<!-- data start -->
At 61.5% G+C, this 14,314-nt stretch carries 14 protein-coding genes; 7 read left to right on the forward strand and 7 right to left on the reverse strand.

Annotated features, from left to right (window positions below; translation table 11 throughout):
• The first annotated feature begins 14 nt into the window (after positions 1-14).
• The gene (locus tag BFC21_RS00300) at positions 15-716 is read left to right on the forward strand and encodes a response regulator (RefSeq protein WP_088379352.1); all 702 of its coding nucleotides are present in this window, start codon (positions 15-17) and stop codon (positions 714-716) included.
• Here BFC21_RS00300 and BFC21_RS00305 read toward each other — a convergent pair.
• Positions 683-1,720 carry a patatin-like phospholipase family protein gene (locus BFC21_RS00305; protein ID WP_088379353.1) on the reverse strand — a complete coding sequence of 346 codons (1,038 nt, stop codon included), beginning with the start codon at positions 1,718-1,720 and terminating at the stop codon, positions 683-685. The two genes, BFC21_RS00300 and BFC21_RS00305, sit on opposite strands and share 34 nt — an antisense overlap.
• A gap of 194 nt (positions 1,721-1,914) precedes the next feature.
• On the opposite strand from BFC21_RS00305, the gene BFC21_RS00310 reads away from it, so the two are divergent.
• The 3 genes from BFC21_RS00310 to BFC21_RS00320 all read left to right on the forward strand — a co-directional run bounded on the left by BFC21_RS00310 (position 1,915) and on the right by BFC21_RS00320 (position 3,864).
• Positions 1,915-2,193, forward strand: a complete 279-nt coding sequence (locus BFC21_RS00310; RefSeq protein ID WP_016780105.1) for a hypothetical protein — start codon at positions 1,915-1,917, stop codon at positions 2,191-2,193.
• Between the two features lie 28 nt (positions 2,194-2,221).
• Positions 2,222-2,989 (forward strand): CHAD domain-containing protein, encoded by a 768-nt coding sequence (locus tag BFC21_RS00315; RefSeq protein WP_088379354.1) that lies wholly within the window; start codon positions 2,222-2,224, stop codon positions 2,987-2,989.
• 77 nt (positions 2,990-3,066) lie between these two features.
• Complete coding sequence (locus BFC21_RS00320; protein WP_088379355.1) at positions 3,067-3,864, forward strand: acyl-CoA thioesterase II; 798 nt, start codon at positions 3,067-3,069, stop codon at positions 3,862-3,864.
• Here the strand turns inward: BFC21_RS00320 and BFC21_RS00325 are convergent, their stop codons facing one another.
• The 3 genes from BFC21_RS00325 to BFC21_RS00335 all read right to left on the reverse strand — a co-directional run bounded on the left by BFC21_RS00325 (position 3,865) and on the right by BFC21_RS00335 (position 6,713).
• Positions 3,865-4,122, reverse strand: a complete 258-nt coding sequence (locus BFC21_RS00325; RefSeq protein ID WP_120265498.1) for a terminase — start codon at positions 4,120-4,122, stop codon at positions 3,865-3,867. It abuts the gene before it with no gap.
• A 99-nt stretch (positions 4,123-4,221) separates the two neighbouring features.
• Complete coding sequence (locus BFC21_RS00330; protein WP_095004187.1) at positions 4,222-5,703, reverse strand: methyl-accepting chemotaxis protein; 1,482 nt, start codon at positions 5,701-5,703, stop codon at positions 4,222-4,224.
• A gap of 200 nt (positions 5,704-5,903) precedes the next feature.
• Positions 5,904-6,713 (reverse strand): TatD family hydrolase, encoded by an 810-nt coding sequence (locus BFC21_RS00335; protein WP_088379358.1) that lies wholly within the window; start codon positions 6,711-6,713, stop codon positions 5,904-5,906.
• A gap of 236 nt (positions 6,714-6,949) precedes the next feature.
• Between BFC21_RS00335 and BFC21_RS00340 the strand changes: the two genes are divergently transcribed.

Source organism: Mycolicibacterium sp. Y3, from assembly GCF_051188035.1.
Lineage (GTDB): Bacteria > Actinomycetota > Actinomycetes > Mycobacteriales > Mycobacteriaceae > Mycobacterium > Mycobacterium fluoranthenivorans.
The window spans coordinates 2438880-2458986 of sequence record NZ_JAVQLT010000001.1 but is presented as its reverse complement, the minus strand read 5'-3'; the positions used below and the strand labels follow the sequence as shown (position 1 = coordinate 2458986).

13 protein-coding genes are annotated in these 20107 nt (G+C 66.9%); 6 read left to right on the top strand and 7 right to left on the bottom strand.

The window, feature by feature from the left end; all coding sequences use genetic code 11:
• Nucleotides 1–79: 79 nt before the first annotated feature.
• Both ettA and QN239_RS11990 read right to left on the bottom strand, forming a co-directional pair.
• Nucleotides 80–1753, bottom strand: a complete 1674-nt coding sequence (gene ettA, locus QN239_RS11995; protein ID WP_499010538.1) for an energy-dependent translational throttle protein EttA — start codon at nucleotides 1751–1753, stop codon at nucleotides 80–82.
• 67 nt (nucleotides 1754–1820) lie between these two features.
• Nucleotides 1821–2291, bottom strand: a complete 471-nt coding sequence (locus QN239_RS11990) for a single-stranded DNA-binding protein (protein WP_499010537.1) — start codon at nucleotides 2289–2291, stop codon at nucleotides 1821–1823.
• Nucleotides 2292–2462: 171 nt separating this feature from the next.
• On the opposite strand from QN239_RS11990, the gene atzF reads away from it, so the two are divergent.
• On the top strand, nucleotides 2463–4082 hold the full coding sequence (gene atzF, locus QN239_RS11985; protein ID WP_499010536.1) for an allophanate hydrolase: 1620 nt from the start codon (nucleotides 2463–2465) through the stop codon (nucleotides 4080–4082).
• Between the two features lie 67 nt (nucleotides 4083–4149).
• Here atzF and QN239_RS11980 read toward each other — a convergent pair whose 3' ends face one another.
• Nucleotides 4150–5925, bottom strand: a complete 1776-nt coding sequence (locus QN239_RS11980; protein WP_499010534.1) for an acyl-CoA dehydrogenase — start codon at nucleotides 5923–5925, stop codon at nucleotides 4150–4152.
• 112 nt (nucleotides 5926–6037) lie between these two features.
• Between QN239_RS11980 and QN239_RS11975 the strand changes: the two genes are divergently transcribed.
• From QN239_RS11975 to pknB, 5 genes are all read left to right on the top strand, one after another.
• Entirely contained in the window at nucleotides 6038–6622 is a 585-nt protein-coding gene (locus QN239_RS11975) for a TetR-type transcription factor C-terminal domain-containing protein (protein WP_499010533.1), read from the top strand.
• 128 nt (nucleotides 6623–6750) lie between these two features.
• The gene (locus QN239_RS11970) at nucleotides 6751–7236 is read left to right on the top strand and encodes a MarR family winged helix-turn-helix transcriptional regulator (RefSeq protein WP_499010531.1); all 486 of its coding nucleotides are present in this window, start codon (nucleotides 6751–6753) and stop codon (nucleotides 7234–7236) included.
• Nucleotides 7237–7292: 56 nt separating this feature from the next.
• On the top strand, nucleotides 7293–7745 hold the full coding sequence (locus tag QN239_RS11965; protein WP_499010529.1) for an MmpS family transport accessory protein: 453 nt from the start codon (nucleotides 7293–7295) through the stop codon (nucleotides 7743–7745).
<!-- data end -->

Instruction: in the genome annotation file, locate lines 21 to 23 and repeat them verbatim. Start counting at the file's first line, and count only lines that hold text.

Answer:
• Positions 5,904-6,713 (reverse strand): TatD family hydrolase, encoded by an 810-nt coding sequence (locus BFC21_RS00335; protein WP_088379358.1) that lies wholly within the window; start codon positions 6,711-6,713, stop codon positions 5,904-5,906.
• A gap of 236 nt (positions 6,714-6,949) precedes the next feature.
• Between BFC21_RS00335 and BFC21_RS00340 the strand changes: the two genes are divergently transcribed.